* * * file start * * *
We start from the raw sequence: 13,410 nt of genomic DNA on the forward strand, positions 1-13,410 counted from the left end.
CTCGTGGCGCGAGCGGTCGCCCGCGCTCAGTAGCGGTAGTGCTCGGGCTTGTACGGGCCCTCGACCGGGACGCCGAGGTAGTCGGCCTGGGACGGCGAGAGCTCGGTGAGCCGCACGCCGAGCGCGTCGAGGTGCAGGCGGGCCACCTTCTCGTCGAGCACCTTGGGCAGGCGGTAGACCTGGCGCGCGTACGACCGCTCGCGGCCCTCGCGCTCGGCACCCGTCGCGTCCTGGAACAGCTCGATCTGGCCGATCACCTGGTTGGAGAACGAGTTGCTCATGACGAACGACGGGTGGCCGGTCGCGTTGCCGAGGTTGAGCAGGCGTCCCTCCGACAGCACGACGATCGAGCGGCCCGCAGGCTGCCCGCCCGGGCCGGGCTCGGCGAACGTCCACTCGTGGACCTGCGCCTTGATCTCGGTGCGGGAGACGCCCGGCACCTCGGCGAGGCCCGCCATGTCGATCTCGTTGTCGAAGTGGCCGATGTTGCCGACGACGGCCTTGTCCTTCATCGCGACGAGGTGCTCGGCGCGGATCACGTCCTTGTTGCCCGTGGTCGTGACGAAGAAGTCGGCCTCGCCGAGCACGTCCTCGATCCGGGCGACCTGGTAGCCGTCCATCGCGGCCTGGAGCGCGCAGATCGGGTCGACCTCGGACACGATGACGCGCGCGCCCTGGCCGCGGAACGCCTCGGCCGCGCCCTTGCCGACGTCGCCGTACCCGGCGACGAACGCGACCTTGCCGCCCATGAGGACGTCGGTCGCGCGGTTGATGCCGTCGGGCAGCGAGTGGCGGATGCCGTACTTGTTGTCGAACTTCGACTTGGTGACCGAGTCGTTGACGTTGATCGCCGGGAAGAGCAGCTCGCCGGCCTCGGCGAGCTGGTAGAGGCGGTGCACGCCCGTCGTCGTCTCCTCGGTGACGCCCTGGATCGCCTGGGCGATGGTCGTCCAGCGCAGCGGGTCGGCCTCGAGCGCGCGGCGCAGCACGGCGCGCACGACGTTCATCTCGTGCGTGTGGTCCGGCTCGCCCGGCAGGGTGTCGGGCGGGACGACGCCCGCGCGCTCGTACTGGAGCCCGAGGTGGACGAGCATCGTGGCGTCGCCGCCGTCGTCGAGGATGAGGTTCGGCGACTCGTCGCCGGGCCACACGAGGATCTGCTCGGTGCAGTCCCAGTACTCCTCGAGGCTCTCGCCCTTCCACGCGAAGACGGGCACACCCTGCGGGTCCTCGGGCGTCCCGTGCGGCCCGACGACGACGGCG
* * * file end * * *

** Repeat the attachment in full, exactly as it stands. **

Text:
We start from the raw sequence: 13,410 nt of genomic DNA on the forward strand, positions 1-13,410 counted from the left end.
CTCGTGGCGCGAGCGGTCGCCCGCGCTCAGTAGCGGTAGTGCTCGGGCTTGTACGGGCCCTCGACCGGGACGCCGAGGTAGTCGGCCTGGGACGGCGAGAGCTCGGTGAGCCGCACGCCGAGCGCGTCGAGGTGCAGGCGGGCCACCTTCTCGTCGAGCACCTTGGGCAGGCGGTAGACCTGGCGCGCGTACGACCGCTCGCGGCCCTCGCGCTCGGCACCCGTCGCGTCCTGGAACAGCTCGATCTGGCCGATCACCTGGTTGGAGAACGAGTTGCTCATGACGAACGACGGGTGGCCGGTCGCGTTGCCGAGGTTGAGCAGGCGTCCCTCCGACAGCACGACGATCGAGCGGCCCGCAGGCTGCCCGCCCGGGCCGGGCTCGGCGAACGTCCACTCGTGGACCTGCGCCTTGATCTCGGTGCGGGAGACGCCCGGCACCTCGGCGAGGCCCGCCATGTCGATCTCGTTGTCGAAGTGGCCGATGTTGCCGACGACGGCCTTGTCCTTCATCGCGACGAGGTGCTCGGCGCGGATCACGTCCTTGTTGCCCGTGGTCGTGACGAAGAAGTCGGCCTCGCCGAGCACGTCCTCGATCCGGGCGACCTGGTAGCCGTCCATCGCGGCCTGGAGCGCGCAGATCGGGTCGACCTCGGACACGATGACGCGCGCGCCCTGGCCGCGGAACGCCTCGGCCGCGCCCTTGCCGACGTCGCCGTACCCGGCGACGAACGCGACCTTGCCGCCCATGAGGACGTCGGTCGCGCGGTTGATGCCGTCGGGCAGCGAGTGGCGGATGCCGTACTTGTTGTCGAACTTCGACTTGGTGACCGAGTCGTTGACGTTGATCGCCGGGAAGAGCAGCTCGCCGGCCTCGGCGAGCTGGTAGAGGCGGTGCACGCCCGTCGTCGTCTCCTCGGTGACGCCCTGGATCGCCTGGGCGATGGTCGTCCAGCGCAGCGGGTCGGCCTCGAGCGCGCGGCGCAGCACGGCGCGCACGACGTTCATCTCGTGCGTGTGGTCCGGCTCGCCCGGCAGGGTGTCGGGCGGGACGACGCCCGCGCGCTCGTACTGGAGCCCGAGGTGGACGAGCATCGTGGCGTCGCCGCCGTCGTCGAGGATGAGGTTCGGCGACTCGTCGCCGGGCCACACGAGGATCTGCTCGGTGCAGTCCCAGTACTCCTCGAGGCTCTCGCCCTTCCACGCGAAGACGGGCACACCCTGCGGGTCCTCGGGCGTCCCGTGCGGCCCGACGACGACGGCG